From Bahieddin Hassan’s (Director of the Cairo Institute for Human Rights Studies) open letter to Barack Obama as published in Egyptian weekly Al-Ahram:
To President Barack Obama:
"Three years ago, I had the honour of meeting you in the White House as part of a delegation of some 50 human rights defenders from around the world. I was one of three rights defenders who were asked to speak during the 40 minutes out of the 90-minute meeting during which you and your advisors were present.
When it was my turn to address those gathered, I urged you to consider the gulf between the content of your speech to the Arab and Islamic worlds in Cairo in June 2009 and the reality of American policy in February 2010, noting that they seemed separated by much more than simply a few months. In Cairo, you promised to stand by peoples of the region and engage with them, but eight months later your administration's policy was to turn its back on the people and work instead with local regimes.
Rape, which is recognized internationally as a weapon of war, is now used in Egypt as a political weapon to deter opponents from gathering in Tahrir Square. According to multiple testimonies in recent weeks, the assaults differ radically from the forms of sexual harassment prevalent in Egypt in previous years. According to victims and video footage, female protesters are separated from the demonstrations, taken to other locations, and raped, in what appear to be organised, previously planned attacks. The faces of the assailants show no signs of emotion or sexual excitement. The objective appears to be to break the political will of the victims through profound degradation, whether they are raped, sexually mauled, or stripped entirely of their clothes — if they manage to escape the mob. In more than one case, a knife was used to penetrate the victims’ vaginas, and multiple women underwent hysterectomies after being assaulted. In this context, we can understand the attempted rape of a 70-year-old woman known for her political affiliation as well as the sexual assault of a number of men.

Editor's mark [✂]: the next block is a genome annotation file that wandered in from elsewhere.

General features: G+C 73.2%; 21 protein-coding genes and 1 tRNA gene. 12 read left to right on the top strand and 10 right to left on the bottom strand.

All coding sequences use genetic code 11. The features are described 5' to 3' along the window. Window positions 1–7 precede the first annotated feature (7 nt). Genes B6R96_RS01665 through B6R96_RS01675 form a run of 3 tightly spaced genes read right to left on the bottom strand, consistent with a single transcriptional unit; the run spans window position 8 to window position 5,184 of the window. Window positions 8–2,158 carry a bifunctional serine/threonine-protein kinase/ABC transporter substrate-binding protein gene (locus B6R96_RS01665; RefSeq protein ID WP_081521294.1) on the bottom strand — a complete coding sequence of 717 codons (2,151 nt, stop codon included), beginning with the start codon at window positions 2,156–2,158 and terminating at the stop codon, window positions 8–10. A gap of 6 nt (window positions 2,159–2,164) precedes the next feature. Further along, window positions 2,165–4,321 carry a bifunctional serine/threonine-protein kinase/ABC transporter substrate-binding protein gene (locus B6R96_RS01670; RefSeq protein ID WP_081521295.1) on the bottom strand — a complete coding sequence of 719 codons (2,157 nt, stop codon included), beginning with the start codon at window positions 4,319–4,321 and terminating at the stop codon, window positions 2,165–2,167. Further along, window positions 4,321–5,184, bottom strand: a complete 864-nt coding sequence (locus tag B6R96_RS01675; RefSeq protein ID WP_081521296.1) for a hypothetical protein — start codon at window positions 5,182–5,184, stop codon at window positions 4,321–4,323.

Mr President, when I spoke with you in 2010, I asked why the US administration condemns repressive practices in Iran while remaining silent when Arab regimes engage in the same violations. Over recent months, statements by your administration have similarly failed to address violations and have even blamed protesters and victims for violence committed in the context of demonstrations. Indeed, the stances of your administration have given political cover to the current authoritarian regime in Egypt and allowed it to fearlessly implement undemocratic policies and commit numerous acts of repression.
Is it a coincidence that the statements issued by your administration reflect the same political rhetoric used by the new authoritarian regime in Egypt? But when these statements come from the world’s superpower — the one most able to have a positive or negative impact on policies in Egypt and the region, not to mention the biggest donor and material supporter of the Egyptian regime for the past 35 years — they become lethal ammunition, offering political protection to perpetrators of murder, torture, brutality and rape.
Please, ask officials with your administration to stop talking about Egypt for a while, at least until we can bury our dead, comfort their grieving families, treat the victims of rape and torture, find the disappeared, and read the wills of a new generation of young people who plan not for their weddings but for their funerals."